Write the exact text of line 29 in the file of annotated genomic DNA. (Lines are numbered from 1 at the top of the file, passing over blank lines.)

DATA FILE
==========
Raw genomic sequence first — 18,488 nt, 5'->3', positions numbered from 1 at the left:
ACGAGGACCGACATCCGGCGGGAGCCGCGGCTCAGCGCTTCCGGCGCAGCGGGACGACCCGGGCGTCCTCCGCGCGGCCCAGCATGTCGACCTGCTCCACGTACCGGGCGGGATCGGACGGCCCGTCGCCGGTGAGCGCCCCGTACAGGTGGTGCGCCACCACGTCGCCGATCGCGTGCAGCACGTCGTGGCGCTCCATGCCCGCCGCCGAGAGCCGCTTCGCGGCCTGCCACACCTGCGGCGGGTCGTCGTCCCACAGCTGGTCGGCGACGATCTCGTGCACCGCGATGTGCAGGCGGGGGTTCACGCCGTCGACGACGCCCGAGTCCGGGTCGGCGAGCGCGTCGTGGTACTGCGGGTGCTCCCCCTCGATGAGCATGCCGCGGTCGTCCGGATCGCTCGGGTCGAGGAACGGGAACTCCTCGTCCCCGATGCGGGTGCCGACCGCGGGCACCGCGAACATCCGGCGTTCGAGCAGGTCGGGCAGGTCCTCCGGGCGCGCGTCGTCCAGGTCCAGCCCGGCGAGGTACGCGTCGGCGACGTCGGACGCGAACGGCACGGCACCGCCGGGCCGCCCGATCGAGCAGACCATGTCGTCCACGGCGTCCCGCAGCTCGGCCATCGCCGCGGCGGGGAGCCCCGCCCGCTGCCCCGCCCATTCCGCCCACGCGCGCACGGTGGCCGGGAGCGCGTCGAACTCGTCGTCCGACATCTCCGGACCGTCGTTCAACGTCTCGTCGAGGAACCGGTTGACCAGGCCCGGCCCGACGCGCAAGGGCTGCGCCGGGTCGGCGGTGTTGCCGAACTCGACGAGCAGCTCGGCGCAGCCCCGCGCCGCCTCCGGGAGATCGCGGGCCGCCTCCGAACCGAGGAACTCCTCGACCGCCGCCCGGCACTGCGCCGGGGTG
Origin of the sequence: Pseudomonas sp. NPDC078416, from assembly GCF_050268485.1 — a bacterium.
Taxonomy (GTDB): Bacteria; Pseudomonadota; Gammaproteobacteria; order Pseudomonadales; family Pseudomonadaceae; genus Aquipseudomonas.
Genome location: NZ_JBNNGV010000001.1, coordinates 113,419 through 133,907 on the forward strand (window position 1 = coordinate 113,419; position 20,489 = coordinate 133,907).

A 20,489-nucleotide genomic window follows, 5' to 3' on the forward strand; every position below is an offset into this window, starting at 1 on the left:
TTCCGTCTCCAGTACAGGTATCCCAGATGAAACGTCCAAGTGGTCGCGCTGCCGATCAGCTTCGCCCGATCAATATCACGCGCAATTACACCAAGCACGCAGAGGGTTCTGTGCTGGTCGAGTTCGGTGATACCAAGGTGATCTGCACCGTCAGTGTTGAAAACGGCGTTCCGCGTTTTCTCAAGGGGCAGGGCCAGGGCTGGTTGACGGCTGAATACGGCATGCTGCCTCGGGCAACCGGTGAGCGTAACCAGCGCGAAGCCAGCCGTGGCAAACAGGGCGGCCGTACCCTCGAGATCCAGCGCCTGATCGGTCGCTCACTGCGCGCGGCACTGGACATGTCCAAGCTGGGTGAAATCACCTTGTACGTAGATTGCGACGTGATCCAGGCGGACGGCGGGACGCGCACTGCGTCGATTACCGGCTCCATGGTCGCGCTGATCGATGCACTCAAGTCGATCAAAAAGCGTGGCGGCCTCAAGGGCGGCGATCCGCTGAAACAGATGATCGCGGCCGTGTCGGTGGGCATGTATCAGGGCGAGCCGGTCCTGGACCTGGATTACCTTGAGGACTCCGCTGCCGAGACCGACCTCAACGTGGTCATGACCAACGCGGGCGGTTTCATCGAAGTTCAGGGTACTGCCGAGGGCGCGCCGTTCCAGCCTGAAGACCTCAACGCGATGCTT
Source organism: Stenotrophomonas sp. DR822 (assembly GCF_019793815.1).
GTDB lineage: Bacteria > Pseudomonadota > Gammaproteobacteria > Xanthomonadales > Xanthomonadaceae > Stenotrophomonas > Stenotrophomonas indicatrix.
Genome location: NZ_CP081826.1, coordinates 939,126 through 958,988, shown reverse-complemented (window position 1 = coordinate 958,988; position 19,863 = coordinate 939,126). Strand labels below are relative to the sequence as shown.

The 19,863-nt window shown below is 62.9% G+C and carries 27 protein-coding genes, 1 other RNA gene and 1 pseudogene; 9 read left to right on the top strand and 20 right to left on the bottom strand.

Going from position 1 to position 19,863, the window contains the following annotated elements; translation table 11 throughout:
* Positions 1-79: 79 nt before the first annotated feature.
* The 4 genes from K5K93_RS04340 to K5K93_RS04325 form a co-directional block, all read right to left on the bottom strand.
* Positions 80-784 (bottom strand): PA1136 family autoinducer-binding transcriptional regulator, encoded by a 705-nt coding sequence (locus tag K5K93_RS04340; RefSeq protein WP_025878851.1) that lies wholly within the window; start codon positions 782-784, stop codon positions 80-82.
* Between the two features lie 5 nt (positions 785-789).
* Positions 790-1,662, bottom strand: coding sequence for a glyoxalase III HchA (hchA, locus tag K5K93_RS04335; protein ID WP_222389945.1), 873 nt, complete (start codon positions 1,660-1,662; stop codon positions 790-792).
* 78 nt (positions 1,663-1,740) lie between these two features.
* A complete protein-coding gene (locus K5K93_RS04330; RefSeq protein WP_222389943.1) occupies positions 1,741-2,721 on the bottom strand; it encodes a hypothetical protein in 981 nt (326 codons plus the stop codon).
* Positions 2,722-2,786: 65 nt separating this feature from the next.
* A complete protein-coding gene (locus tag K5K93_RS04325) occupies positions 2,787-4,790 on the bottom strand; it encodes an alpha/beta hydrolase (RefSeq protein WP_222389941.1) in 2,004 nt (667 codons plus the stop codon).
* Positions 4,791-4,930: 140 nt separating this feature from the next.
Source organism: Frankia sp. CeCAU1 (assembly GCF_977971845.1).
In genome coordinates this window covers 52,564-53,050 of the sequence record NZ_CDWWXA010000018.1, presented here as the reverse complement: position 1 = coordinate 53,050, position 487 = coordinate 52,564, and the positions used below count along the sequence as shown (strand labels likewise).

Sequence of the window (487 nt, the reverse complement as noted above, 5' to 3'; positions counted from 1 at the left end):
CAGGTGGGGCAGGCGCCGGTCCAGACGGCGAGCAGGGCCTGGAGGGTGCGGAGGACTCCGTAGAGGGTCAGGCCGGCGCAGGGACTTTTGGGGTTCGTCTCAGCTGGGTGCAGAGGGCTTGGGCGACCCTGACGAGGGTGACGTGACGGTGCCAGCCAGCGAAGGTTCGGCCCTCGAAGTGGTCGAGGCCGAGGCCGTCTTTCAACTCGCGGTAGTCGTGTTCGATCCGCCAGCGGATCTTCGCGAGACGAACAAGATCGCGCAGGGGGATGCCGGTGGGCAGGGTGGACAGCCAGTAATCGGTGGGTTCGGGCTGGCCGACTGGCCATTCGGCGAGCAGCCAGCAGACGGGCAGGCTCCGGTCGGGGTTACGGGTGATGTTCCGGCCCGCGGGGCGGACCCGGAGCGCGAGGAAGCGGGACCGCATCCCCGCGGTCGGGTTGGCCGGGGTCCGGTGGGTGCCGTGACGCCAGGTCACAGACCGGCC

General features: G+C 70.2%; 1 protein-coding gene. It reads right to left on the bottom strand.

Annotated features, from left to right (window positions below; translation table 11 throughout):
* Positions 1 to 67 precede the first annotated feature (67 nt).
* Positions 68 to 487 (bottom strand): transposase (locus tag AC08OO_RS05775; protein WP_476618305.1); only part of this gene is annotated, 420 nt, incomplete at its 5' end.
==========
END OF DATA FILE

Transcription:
* Positions 1 to 67 precede the first annotated feature (67 nt).